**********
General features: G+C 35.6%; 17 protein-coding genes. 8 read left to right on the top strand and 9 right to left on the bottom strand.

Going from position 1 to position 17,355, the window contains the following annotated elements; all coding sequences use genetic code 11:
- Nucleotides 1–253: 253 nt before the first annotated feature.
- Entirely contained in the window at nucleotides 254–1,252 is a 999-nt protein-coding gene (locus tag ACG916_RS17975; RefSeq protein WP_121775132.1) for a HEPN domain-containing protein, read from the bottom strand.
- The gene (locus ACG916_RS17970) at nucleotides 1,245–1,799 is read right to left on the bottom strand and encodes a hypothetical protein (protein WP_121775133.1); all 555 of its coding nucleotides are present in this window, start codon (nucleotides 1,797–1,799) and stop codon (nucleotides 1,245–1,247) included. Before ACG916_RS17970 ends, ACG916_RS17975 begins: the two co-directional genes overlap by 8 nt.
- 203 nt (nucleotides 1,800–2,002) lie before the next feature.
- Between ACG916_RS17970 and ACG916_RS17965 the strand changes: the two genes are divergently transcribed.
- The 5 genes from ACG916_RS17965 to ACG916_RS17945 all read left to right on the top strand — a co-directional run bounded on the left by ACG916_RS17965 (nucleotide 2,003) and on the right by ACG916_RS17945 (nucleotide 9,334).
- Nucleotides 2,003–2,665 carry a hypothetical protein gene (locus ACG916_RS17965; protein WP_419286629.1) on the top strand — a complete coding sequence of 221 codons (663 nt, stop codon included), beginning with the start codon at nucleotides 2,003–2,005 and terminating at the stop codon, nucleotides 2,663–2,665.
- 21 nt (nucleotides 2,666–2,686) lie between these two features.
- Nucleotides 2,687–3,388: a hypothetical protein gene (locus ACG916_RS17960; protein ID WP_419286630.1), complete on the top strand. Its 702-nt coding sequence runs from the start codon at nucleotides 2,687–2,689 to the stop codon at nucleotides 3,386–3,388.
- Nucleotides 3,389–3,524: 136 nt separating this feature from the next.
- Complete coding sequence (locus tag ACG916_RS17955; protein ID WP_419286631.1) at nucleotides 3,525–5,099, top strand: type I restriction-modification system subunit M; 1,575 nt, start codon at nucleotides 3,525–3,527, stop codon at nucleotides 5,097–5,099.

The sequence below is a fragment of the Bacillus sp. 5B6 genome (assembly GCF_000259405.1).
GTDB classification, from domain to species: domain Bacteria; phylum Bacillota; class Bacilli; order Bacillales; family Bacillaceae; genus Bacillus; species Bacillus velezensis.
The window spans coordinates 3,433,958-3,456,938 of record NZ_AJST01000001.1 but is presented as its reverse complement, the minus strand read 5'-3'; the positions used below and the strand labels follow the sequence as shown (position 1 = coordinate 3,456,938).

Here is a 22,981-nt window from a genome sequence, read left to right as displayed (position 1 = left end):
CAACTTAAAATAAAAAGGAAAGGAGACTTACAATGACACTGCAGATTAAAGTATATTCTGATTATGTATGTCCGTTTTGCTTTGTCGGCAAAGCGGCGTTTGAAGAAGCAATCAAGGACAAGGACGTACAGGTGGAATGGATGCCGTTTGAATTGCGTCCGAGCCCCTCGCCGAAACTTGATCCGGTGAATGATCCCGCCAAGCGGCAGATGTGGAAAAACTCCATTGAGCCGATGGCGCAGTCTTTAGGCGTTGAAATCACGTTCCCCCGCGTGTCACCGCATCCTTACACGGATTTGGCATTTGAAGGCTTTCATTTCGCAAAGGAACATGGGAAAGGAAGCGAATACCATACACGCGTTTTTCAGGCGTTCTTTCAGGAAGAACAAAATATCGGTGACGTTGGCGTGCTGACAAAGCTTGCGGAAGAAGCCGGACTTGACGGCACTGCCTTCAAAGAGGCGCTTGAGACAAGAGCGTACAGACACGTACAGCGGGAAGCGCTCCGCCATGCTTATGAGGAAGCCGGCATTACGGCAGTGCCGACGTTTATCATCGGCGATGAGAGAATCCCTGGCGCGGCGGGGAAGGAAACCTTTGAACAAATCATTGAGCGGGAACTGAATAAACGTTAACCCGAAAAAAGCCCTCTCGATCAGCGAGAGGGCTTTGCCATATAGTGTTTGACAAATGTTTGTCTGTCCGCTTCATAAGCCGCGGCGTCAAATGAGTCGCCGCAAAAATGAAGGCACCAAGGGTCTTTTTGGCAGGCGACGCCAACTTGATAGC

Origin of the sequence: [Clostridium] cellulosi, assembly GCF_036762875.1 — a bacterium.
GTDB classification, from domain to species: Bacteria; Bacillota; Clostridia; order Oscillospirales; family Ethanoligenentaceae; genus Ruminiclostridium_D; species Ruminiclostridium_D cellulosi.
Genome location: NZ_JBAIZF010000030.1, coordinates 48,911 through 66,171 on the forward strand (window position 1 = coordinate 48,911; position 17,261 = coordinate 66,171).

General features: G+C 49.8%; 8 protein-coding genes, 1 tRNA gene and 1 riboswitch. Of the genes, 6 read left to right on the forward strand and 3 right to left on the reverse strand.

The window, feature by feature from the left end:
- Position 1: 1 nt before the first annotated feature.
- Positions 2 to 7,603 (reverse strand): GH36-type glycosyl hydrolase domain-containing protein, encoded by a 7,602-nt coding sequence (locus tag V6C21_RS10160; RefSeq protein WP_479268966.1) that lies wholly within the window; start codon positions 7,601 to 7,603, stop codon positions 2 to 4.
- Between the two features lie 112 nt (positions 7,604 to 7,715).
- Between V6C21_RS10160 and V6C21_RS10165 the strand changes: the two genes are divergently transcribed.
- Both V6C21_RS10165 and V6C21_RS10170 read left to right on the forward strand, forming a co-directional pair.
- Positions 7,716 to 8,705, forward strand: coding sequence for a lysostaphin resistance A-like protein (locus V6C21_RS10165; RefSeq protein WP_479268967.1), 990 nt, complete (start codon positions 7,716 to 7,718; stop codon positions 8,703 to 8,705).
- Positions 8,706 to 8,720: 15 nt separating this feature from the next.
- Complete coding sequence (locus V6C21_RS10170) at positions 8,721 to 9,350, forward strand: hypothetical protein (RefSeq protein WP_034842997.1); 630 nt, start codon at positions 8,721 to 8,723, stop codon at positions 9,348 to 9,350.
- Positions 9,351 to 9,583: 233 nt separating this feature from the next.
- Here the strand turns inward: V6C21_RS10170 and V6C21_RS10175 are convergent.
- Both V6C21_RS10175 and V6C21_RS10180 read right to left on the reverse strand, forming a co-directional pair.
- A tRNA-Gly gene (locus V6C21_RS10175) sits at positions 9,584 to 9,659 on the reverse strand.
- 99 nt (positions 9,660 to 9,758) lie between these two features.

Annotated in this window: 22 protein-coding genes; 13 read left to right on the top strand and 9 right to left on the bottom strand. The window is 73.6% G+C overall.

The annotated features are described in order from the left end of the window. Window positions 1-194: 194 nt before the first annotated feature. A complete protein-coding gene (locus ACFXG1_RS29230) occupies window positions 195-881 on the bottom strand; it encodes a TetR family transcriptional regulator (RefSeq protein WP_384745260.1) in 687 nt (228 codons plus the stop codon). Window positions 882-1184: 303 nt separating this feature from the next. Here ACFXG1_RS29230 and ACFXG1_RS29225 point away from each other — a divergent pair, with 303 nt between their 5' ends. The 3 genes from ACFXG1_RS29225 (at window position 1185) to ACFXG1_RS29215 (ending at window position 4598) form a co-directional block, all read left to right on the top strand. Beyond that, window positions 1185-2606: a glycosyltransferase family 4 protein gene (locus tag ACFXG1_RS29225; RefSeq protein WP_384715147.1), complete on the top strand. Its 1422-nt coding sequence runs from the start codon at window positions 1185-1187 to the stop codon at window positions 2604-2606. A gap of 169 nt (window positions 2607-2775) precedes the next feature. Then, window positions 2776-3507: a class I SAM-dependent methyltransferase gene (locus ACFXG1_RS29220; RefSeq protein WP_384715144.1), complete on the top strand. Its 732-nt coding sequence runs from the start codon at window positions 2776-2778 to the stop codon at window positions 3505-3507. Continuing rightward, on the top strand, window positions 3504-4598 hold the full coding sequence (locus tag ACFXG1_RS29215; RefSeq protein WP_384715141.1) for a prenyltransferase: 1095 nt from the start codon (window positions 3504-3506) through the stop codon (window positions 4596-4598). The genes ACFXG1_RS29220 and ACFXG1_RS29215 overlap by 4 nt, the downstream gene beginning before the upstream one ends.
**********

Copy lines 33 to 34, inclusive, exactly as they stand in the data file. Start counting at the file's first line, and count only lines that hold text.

- Here the strand turns inward: V6C21_RS10170 and V6C21_RS10175 are convergent.
- Both V6C21_RS10175 and V6C21_RS10180 read right to left on the reverse strand, forming a co-directional pair.